Talking Teaching

May 20, 2013

out of the mouths of students

First posted over at the Bioblog.

We’ve been trialling some software for on-line paper/teaching appraisals & I got my results back the other day. The appraisal form included open-ended questions where students could give extended feedback on particular issues that concerned them, & I’ve been going through it all so that I can give feedback in my turn, thus ‘closing the loop’. (This is something that I believe is absolutely essential: students need to know that we value their opinions & that, where appropriate, use them to inform what we do.) I’ve been interested to see that some of the class are definitely thinking outside the ‘box’ that represents my paper, and one comment in particular struck a chord:

One concern with the paper is individuals who were not taught certain aspects of the NCEA Level 3 curriculum. This is a major issue that has resulted from the preference of schools to not teach certain aspects of the course. There NEEDS to be consultation to standardise the NCEA curriculum as well as ensuring that the gap is bridged with communication between tertiary education providers and secondary education providers. As I understand it there is significant concern over the changed NCEA Level 3 Biology course, which now does not teach genetics in year 13. I don’t know the answer in the resolution of this issue, however it will greatly impact on future academic success as well as future funding when grades drop.

This student has hit the nail squarely on the head. Teachers reading this will be working on the following Achievement Standards with their year 12 students this year (where previously gene expression was handled in year 13): AS91157 Demonstrate understanding of genetic variation and change, and AS91159: Demonstrate understanding of gene expression. (You’ll find the Biology subject matrix here.)

And as my student says, this has the potential to cause real problems unless the university staff concerned have made it their business to be aware of these changes and to consider their impact. For the 2014 cohort of students coming in to introductory biology classes will have quite different prior learning experiences (& not just in genetics) from those we are teaching this year and taught in previous years. We cannot continue as we have done in the past.

May 13, 2013

selling services on line

Filed under: education, university — Tags: , , , — alison @ 2:05 pm

Yesterday’s Sunday Star-Times carried the headline: Chinese cheats rort NZ universities with fakes. The story begins:

An investigation has uncovered a well-organised commercial cheating service for Chinese-speaking students in New Zealand. The long-standing business uses a network of tutors, some outside New Zealand, to write original assignments ordered by Chinese-speaking students attending New Zealand universities, polytechnics and private institutions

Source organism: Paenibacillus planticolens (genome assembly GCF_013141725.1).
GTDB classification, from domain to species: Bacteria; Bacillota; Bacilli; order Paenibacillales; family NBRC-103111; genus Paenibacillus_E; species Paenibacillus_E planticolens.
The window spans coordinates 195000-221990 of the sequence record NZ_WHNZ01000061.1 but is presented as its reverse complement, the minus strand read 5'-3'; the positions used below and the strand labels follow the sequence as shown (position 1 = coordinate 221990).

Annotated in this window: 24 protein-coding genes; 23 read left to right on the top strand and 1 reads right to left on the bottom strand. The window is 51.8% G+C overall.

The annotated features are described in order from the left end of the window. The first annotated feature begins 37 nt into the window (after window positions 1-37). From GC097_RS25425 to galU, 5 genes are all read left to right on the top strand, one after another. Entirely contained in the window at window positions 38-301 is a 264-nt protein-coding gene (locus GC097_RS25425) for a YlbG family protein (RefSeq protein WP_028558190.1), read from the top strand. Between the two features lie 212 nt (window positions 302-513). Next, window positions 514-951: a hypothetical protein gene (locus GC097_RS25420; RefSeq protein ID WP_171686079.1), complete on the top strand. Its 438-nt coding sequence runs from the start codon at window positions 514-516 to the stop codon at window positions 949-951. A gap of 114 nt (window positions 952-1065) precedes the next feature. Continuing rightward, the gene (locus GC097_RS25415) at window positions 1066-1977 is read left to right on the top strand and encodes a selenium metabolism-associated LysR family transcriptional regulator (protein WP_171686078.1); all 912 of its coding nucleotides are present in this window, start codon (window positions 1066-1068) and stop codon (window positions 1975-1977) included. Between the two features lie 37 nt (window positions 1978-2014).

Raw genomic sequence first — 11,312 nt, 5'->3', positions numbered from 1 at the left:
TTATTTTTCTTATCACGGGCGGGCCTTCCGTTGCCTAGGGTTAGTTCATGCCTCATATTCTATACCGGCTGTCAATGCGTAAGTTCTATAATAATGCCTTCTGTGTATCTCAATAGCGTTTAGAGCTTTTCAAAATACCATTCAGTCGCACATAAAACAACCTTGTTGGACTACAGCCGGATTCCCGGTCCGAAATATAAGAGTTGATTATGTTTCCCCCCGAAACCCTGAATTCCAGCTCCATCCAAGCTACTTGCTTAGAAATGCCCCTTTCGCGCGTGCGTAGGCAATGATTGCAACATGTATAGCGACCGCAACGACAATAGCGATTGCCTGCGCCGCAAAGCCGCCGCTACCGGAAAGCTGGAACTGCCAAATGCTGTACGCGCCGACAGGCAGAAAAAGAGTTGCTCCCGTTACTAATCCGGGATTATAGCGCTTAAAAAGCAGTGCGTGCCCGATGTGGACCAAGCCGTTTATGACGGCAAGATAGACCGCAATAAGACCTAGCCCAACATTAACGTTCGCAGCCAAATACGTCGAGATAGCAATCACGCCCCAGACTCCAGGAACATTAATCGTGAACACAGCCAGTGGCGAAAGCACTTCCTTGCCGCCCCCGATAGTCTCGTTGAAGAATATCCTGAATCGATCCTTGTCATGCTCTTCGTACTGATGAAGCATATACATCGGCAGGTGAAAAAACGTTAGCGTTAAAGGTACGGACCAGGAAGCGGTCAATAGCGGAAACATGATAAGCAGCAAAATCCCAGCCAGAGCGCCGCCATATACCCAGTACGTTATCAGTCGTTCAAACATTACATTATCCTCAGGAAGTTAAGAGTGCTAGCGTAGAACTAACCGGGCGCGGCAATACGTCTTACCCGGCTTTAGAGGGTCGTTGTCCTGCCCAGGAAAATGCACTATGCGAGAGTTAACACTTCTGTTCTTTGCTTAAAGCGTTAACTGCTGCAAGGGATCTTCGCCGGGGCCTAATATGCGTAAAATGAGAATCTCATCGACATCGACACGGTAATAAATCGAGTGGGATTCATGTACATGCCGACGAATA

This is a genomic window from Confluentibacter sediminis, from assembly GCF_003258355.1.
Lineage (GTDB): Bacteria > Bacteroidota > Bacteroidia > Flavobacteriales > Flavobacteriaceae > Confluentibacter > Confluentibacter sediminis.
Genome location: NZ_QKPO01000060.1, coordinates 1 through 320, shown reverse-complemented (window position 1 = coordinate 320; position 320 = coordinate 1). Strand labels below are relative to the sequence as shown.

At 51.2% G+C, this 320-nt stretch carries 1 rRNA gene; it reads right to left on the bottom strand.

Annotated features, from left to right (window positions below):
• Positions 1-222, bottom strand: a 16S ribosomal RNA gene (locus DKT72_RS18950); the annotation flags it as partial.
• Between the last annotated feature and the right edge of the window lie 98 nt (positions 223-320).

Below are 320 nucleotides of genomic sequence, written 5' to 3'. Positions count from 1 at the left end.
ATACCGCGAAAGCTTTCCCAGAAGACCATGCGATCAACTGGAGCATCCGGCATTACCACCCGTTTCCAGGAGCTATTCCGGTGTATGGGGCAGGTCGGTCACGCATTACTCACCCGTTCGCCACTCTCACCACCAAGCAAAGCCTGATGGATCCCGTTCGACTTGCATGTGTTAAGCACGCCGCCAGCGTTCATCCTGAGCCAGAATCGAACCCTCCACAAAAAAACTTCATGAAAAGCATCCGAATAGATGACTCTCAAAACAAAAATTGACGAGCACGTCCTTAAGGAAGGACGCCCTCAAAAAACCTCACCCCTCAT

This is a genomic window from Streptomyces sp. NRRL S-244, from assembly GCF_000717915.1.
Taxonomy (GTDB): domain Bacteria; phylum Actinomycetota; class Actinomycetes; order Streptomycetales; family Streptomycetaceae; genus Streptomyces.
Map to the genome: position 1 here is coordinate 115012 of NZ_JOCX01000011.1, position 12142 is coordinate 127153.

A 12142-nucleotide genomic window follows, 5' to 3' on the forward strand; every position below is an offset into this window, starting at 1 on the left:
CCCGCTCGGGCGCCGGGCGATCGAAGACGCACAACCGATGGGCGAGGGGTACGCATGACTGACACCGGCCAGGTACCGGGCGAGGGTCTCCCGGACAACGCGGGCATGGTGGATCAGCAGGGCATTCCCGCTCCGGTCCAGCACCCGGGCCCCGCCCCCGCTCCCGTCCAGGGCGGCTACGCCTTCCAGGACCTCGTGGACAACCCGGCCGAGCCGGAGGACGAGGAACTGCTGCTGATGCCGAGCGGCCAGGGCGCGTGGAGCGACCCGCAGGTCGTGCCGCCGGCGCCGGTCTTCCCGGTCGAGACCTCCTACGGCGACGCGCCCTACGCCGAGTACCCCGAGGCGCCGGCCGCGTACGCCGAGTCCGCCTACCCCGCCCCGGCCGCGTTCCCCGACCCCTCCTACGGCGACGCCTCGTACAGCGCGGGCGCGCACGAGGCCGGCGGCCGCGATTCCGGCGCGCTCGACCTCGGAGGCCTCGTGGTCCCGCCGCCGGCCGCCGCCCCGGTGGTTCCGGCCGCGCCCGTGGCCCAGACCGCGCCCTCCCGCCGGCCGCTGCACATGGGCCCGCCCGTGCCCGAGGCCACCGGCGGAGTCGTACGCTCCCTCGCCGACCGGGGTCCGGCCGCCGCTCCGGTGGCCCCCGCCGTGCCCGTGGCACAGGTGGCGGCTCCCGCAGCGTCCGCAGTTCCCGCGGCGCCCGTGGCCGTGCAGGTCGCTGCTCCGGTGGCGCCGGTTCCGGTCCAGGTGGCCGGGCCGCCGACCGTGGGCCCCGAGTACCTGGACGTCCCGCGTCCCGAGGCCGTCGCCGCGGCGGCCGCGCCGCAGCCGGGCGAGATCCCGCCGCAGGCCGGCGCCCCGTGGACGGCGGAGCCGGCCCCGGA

and provides a link to an essay bought by the reporting team as part of their investigation.

Frankly, about the only thing that surprised me about the story was the fact that the organisation delivering this ‘service’, and thus helping those using it to cheat, is based in New Zealand. I mean, I’ve just had one of my regular clean-outs of the spam folder. Anything there just gets deleted; there’s so much coming in that I don’t have time to scan it just in case a genuine commenter has been dumped there. But occasionally something at the top of the queue for oblivion catches my eye, and I notice things like this:

Lately, graduates are overloaded to produce essay writing, they can find custom writing services where they are able to buy critical analysis essays.

If you are desperate, you always have a possibility to purchase high quality essay and all your problems will disappear.

Are willing to be a good student? Therefore, you should realise that good high school students buy paper and if it is fits you, you can do the same!

And the icing on the cake:

Some people have got a passion of composing academic papers, but, some of them do not know the correct way to complete research papers. Professional Custom UK Essay writing service is developed to help students who cannot write.

Frankly, the standard of English in that lot should put potential buyers off! At least some of the time they make an attempt at ‘buyer beware’ (but don’t you just know that the following would link to one of these ‘good’ sites?):

If you want to escape any troubles while ordering essays at the paper writing services, you ought to be really thorough. Buy essay services only if you have solid evidences that the people you’ll be dealing with are highly educated.